DURHAM, N.C. -- "My baby is doing what other babies her age are doing -- she's feeding herself, putting on her own clothes and she loves to dance."
Lolita Harding is describing her daughter Dave'yana, who will turn three in September, thanks in large part to a thymus transplant she received at Duke University Medical Center in April 2005 to reconstitute her absent immune system. Dave'yana was the 31st baby to receive such a transplant at Duke to correct immune system deficiencies caused by a condition called DiGeorge anomaly. Duke is the only center in the world that performs the procedure.
The latest results of Duke's experience with this treatment of DiGeorge anomaly, published Tuesday, May 15, in the journal Blood, show that 75 percent of the babies who received a thymus transplant were alive after one year. The recipient of the first transplant, in 1994, is alive and well.
The current study was supported by the National Institutes of Health and the Food and Drug Administration.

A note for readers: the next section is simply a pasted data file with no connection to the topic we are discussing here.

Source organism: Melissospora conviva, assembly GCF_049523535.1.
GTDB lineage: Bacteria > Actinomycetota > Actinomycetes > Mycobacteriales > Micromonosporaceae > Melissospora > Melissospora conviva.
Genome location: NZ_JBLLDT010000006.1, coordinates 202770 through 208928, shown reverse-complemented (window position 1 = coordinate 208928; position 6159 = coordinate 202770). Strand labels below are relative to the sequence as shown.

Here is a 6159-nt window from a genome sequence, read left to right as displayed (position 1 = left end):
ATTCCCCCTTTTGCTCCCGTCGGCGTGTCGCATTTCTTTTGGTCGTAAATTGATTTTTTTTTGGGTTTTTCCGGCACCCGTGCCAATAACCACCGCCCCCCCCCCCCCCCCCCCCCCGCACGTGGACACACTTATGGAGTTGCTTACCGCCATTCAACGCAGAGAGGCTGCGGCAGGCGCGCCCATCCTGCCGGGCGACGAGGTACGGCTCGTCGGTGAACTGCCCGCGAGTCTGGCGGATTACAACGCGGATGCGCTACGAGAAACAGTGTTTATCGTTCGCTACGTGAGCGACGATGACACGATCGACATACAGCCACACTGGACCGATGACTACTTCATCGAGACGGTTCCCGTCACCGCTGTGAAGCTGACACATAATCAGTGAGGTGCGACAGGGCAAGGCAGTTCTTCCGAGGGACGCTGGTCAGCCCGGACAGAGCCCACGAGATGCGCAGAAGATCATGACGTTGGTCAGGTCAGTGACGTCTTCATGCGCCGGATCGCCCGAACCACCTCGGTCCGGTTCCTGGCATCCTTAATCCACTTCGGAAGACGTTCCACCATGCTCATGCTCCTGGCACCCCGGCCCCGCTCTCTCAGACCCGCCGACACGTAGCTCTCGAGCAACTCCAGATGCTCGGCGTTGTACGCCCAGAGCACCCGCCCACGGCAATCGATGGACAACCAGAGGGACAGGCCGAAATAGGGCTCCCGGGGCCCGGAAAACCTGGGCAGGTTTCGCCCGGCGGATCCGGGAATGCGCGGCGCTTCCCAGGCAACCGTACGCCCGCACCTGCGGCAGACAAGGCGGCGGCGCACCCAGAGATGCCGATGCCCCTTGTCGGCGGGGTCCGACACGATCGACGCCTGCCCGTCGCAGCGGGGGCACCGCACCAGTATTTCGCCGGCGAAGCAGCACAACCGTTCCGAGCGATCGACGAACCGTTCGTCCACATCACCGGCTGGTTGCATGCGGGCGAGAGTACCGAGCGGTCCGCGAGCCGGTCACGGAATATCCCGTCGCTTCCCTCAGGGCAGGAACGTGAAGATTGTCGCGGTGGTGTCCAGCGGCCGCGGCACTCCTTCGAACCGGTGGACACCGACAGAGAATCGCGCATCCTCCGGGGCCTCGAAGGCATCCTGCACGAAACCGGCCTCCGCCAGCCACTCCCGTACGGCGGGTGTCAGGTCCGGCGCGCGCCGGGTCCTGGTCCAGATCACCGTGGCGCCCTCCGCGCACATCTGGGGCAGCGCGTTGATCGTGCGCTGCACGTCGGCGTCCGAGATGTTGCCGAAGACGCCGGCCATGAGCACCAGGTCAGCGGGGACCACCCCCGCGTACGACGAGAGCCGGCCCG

DiGeorge anomaly is marked by the lack of a functioning thymus, a gland that is responsible for "teaching" immune system cells known as T cells how to attack and fight off infections. Babies with DiGeorge anomaly also can have a range of problems including heart defects and unusual facial features. However, about 1 percent of these babies have no thymus at all, a situation that ends in death, usually by infection. These are the patients who are candidates for thymus transplantation.
"We want people to know that when the diagnosis of complete DiGeorge anomaly is made, it is no longer a death sentence," said pediatric immunologist Louise Markert, M.D., Ph.D., who developed the procedure. "There is a treatment available -- thymus transplantation -- that has led to survival of most of the infants who otherwise would have died."
For the procedure, surgeons obtain thymus tissue that usually is discarded from babies undergoing heart
Contact: Richard Merritt
Duke University Medical Center